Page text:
5. Dental Insurance

I know it is not free and my recruiter told me he's paid about $60 a month for dental insurance that the Navy provides, which to me is great because I come from a family of genetically poor teeth. Dental Insurance is one of those things in life no one ever seems to have where I am from and boy do those bills to keep your pearly whites pearly add up quickly without it.

6. You Get To Pick Your Job

When you become employed at almost any service job, like the food industry, they ask you if you would prefer to work on the production line or as a cashier. Sometimes they work with you but they also need to meet their demands. In the military, you get the job you want to pursue, you could be anything from a military police officer, a pilot, or a lawyer. Which ever you choose, you should pick something you are not only interested in but want to pursue as a career in the civilian world. Some of your training can even transfer as college credit.

7. Better Person

Everything in life is what you make of it. I have seen some people join the military and it has completely taken over their minds and they became this new version of themselves but not in a good way. An then I have seen others come out and be an amazing example of leadership and honor. It truly is what you make of it and what you want to become. Your brain has the power to allow you to be anything you want and feel anything you want, you simply make the choice of those feelings.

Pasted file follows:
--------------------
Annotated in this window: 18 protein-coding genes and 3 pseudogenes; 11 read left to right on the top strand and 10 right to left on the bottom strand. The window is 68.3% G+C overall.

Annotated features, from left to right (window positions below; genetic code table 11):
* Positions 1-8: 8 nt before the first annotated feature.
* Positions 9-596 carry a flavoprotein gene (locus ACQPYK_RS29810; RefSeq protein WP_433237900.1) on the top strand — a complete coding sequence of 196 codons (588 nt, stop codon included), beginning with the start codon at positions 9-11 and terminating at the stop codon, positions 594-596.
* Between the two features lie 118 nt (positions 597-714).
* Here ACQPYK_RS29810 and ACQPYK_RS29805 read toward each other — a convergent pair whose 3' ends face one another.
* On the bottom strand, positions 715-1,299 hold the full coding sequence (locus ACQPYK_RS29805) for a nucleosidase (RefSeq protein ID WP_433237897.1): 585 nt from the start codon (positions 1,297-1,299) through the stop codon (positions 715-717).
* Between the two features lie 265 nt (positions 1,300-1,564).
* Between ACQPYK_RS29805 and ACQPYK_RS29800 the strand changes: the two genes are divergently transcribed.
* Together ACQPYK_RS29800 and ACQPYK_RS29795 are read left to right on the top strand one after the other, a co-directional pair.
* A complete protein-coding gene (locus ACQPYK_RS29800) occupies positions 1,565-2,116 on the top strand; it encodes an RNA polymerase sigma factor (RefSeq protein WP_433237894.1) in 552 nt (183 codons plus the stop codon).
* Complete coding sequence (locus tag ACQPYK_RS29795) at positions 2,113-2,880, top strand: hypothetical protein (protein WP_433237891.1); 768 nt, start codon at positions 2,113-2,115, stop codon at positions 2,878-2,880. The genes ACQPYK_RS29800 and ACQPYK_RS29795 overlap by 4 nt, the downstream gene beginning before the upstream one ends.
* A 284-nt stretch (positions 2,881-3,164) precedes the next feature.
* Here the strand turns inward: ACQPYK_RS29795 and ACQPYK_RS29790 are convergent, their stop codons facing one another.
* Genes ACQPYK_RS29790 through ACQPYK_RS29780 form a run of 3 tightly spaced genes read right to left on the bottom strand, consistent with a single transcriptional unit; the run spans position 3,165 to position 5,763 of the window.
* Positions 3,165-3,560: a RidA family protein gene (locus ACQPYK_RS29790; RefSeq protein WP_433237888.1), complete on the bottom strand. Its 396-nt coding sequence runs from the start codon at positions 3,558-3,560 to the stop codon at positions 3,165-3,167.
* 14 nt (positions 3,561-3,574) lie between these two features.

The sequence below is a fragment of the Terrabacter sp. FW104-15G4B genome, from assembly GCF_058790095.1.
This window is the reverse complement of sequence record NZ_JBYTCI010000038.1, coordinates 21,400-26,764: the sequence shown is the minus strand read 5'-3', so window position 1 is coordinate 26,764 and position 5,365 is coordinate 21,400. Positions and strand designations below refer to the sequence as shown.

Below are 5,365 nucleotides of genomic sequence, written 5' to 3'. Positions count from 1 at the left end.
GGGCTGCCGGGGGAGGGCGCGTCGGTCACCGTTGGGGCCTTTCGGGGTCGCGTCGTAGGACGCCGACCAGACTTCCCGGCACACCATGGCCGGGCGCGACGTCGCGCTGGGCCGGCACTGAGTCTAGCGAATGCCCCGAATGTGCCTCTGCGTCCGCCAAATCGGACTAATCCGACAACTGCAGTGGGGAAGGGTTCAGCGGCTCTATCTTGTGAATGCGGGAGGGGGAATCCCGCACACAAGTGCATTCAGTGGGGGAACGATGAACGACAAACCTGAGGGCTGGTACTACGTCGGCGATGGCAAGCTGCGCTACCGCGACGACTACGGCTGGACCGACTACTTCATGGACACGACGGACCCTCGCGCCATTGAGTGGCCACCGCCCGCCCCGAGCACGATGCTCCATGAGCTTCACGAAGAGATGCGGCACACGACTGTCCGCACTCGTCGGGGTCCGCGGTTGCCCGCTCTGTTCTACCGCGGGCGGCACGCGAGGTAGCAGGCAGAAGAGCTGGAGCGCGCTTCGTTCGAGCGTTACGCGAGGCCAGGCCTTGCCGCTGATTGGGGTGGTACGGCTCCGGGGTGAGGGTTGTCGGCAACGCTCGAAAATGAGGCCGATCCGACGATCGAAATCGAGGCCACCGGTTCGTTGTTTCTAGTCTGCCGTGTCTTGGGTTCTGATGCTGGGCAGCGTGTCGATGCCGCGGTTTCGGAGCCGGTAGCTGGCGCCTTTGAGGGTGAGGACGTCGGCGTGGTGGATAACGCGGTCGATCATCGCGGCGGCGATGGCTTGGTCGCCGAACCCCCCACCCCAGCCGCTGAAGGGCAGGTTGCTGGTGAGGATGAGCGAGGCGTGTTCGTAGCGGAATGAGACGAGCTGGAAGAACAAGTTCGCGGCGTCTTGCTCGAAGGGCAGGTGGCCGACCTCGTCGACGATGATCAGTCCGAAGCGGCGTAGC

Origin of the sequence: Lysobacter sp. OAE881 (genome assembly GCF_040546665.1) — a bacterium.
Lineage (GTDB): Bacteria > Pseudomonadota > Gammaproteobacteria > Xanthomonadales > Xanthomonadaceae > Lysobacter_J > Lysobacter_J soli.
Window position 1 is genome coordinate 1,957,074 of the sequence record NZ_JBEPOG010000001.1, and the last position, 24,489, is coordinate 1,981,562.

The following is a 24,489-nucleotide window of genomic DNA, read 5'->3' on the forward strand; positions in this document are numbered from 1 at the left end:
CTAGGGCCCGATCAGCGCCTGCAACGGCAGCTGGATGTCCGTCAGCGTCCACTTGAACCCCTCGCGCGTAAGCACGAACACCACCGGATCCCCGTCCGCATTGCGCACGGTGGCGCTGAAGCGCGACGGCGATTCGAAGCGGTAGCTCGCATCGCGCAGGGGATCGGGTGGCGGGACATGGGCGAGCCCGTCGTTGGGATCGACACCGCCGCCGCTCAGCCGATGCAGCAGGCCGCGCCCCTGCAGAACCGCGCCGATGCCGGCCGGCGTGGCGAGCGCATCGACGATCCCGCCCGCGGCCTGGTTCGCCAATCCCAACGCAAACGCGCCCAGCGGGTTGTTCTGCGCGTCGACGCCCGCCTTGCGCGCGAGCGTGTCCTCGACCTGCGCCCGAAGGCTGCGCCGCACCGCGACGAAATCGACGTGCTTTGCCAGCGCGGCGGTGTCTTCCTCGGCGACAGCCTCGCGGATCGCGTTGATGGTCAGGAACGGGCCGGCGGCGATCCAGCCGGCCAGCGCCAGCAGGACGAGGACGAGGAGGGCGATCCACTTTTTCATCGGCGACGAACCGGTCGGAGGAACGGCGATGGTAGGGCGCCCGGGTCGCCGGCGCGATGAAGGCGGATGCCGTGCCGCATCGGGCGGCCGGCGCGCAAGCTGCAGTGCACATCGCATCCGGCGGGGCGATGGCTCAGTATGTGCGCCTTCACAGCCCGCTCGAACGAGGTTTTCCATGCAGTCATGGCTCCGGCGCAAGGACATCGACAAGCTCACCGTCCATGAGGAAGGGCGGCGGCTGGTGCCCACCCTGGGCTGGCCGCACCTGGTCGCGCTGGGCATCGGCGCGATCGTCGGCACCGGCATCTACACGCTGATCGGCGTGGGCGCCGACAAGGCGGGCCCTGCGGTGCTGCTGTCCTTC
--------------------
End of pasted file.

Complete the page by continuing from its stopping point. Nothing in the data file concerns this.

8. Discipline

Some people join the military to have more structure in their life. Maybe they did not have a very structured home. Or maybe their home life was okay but they still feel that themselves as a person needs more work structurally. This does not mean you misbehave but rather you would like to carry yourself in a more respectful and respectable manner.

9. Teamwork

Whether we like it or not, in life, you always will end up working as a team. We are not alone on this earth and things tend to be easier when not done alone. That being said, many join for the opportunity to experience a deep feeling of comradery and teamwork or to even better their ability to work with a team since it is such an essential life skill.

10. Commitment

This is one of the biggest reason I personally am joining the Navy Reserves, and I know many others have too. Commitment is one of the Navy's core value, but it is something I simply do not have. I commonly find myself wanting commitment but when its time to get down to work, I simply get lazy, or no longer am interested. I know several people in my generation and peer group who are the exact same way. I have high hopes that joining the Navy will teach me how to stick to something I have committed myself to. Rather than not finishing something I started.

11. Serving Your Country

For some the biggest reason to join any military is to serve and represent their country. America has had its problems and still does. Though that does not change the fact that I am proud to be a part of this unique society and hope to be a part of all of the great changes it will make in the future. Being in the military allows you to be more involved and connected with your nation and its goals. For many, this is an important way of living.

If you are interested in joining the military or have thought about it, get yourself involved. There are many options and opportunities for those who wish to serve. All you have to do is start asking the questions you want answers to and someone will help you.